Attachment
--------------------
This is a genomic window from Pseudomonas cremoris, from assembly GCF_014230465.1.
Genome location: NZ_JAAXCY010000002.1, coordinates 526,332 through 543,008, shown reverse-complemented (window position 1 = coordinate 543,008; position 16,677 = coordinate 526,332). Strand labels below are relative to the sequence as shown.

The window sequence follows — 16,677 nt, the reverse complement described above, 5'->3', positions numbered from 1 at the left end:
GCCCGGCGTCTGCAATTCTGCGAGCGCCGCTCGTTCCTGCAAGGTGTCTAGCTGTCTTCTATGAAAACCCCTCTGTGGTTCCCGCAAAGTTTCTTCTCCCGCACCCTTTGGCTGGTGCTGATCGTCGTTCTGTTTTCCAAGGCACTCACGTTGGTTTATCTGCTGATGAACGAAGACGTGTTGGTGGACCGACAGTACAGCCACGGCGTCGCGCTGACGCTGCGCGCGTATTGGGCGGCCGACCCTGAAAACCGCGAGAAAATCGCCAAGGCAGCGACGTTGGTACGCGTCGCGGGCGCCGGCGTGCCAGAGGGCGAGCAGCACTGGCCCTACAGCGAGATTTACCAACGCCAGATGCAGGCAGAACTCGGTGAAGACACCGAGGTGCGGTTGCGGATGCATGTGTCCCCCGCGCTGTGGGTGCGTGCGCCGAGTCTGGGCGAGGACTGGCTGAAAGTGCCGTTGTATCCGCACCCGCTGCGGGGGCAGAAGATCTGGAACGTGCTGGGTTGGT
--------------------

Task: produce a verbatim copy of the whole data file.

This is a genomic window from Pseudomonas cremoris, from assembly GCF_014230465.1.
Genome location: NZ_JAAXCY010000002.1, coordinates 526,332 through 543,008, shown reverse-complemented (window position 1 = coordinate 543,008; position 16,677 = coordinate 526,332). Strand labels below are relative to the sequence as shown.

The window sequence follows — 16,677 nt, the reverse complement described above, 5'->3', positions numbered from 1 at the left end:
GCCCGGCGTCTGCAATTCTGCGAGCGCCGCTCGTTCCTGCAAGGTGTCTAGCTGTCTTCTATGAAAACCCCTCTGTGGTTCCCGCAAAGTTTCTTCTCCCGCACCCTTTGGCTGGTGCTGATCGTCGTTCTGTTTTCCAAGGCACTCACGTTGGTTTATCTGCTGATGAACGAAGACGTGTTGGTGGACCGACAGTACAGCCACGGCGTCGCGCTGACGCTGCGCGCGTATTGGGCGGCCGACCCTGAAAACCGCGAGAAAATCGCCAAGGCAGCGACGTTGGTACGCGTCGCGGGCGCCGGCGTGCCAGAGGGCGAGCAGCACTGGCCCTACAGCGAGATTTACCAACGCCAGATGCAGGCAGAACTCGGTGAAGACACCGAGGTGCGGTTGCGGATGCATGTGTCCCCCGCGCTGTGGGTGCGTGCGCCGAGTCTGGGCGAGGACTGGCTGAAAGTGCCGTTGTATCCGCACCCGCTGCGGGGGCAGAAGATCTGGAACGTGCTGGGTTGGT